6. Misperceptions and misunderstandings play a crucial role in the plot of Look at Me; characters often reach for something they believe they see in one another, only to find that they were mistaken, or even purposely deceived. Identify some of these misunderstandings and talk about their significance to the novel as a whole.
7. Charlotte says, “information was not a thing—it was colorless, odorless, shapeless, and therefore indestructible. There was no way to retrieve or void it, no way to halt its proliferation.” Compare this statement to Moose’s idea that “now the world’s blindness came from too much sight, appearances disjoined from anything real, afloat upon nothing, in the service of nothing, cut off from every source of blood and life.” What is the connection between these two statements? Do they present differing views of the world or simply different interpretations of the same problem? In the end, does Look at Me seem to sanction them or call them into question?
8. Despite his apparent instability, there is a peculiar beauty in Moose’s striving for vision and in his efforts to communicate that vision to the young Charlotte. For what is he looking? Define, if you can, his odd emotional and spiritual response to industrial and historical events. When Moose experiences his vision once again at the end of the novel, what exactly do you think he sees?
9. Discuss Charlotte’s relationship with Irene Maitlock. What is it about Irene that draws Charlotte to her? Do you see any connection between this relationship and Charlotte’s friendship with Ellen Metcalf? How does Charlotte and Irene’s relationship change over the course of the book?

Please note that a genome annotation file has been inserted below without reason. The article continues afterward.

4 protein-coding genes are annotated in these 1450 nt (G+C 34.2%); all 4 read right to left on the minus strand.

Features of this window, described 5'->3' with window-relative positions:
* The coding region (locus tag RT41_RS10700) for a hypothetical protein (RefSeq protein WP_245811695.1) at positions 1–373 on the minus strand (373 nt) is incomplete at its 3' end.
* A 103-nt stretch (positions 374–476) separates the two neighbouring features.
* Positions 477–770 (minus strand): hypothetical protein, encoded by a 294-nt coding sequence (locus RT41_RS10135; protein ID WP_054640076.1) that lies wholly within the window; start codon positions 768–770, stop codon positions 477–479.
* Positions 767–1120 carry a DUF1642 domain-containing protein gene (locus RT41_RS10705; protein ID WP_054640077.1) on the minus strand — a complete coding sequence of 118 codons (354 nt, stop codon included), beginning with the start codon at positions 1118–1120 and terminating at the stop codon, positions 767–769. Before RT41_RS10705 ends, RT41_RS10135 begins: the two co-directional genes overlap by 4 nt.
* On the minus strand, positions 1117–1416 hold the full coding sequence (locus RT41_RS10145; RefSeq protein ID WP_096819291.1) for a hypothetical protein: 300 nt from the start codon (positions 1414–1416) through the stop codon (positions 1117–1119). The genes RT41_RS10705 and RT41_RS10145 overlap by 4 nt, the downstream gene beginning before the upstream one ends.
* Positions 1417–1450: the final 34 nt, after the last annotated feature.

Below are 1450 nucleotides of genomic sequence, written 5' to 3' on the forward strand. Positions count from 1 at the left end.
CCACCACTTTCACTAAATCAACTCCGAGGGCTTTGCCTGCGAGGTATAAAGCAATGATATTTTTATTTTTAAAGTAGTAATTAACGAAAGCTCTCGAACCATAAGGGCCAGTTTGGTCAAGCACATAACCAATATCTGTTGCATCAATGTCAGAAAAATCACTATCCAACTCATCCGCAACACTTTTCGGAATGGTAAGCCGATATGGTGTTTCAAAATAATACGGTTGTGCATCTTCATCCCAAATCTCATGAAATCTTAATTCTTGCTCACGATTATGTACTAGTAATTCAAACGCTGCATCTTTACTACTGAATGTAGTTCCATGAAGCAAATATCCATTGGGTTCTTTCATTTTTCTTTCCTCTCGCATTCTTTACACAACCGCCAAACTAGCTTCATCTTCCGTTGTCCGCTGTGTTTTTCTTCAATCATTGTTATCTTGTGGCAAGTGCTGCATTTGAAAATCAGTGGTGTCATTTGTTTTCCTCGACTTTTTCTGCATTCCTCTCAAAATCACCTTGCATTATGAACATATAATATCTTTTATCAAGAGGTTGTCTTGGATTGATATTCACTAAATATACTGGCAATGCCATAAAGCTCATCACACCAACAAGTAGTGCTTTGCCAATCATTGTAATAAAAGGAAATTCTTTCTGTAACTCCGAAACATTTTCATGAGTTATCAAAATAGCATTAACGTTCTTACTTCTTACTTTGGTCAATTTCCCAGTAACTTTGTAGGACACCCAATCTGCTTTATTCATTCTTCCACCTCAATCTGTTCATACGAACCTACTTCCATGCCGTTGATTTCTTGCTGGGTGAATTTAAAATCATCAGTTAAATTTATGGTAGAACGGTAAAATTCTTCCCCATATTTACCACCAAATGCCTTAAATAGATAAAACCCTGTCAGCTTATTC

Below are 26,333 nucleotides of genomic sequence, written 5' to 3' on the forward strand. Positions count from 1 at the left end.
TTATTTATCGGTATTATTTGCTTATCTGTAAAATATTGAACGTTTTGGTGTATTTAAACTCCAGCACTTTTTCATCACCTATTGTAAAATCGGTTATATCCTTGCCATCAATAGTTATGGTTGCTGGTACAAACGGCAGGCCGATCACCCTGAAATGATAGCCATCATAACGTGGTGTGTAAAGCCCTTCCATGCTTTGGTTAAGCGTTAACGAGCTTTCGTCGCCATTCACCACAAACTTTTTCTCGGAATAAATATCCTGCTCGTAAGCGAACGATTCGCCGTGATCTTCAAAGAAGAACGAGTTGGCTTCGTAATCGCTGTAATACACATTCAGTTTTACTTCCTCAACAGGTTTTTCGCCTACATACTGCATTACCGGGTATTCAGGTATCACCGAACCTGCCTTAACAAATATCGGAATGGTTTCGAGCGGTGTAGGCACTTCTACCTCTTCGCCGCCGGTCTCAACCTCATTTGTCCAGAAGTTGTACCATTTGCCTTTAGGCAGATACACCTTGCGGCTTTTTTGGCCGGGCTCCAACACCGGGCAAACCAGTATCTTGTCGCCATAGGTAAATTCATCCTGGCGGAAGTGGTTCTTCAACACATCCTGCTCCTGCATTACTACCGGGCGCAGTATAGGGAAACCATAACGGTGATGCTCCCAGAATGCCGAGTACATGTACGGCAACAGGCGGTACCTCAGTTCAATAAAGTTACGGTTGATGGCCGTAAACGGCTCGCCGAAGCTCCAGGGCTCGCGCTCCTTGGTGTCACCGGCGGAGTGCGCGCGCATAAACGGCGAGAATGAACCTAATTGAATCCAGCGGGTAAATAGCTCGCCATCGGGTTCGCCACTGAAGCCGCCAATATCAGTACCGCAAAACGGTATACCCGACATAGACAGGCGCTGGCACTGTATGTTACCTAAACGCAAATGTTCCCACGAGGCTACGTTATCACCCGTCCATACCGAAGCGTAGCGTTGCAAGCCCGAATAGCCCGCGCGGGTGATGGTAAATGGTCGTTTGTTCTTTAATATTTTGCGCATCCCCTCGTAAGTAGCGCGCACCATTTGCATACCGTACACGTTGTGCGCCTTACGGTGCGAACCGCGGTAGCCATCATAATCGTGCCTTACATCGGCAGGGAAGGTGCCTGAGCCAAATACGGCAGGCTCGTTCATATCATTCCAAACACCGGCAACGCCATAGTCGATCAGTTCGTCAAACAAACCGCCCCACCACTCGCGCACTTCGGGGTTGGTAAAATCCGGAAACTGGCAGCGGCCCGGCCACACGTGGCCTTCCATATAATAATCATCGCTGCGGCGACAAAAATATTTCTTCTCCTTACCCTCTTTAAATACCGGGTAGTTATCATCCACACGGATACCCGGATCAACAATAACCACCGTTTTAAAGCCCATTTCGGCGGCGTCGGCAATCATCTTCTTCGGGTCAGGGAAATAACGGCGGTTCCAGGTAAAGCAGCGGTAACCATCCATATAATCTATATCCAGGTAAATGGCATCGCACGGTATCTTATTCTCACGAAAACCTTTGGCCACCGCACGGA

10. All of the characters in Egan’s novel deal differently with the concept of memory: Michael West allows himself just one memory a day, Charlotte shuns her memories, and Moose exists in a world saturated by memories of his own life, along with imagined recollections of an earlier historical time. What connection does the novel suggest between personal memory and cultural memory? How do you suppose the young Charlotte might feel about her memories twenty years down the road?
11. Look at Me begins by recounting Charlotte Swenson and Ellen Metcalf’s girlhood sexual misadventures. At the end of the novel, Charlotte and Ellen meet again, in very different circumstances. Talk about both women’s experiences in the interim, and about the significance of their last meeting. Did it satisfy you?
12. At the end of the novel, Charlotte demurs, “As for myself, I’d rather not say very much.” Indeed, the novel seems intentionally to leave us without a clear sense of what the future holds for its characters. Why do you think Egan has chosen to end her book so ambiguously? What sorts of lives will the Charlottes, Ellen Metcalf/Hauser, Z, Moose, Ricky, and Irene Maitlock go on to live?
13. Do you feel that Look at Me, with its depiction of how behind-the-scenes events contribute in the making of public images, will have any impact on the way you perceive celebrities?
14. Do you consider Look at Me—in particular, its brutal portrayal of the modeling world—a futuristic novel? Or can it be read it as a fairly accurate look at our present, evolving world? Might there be some way of escaping some of the disturbing scenes Egan describes?

These questions are provided by the Publisher.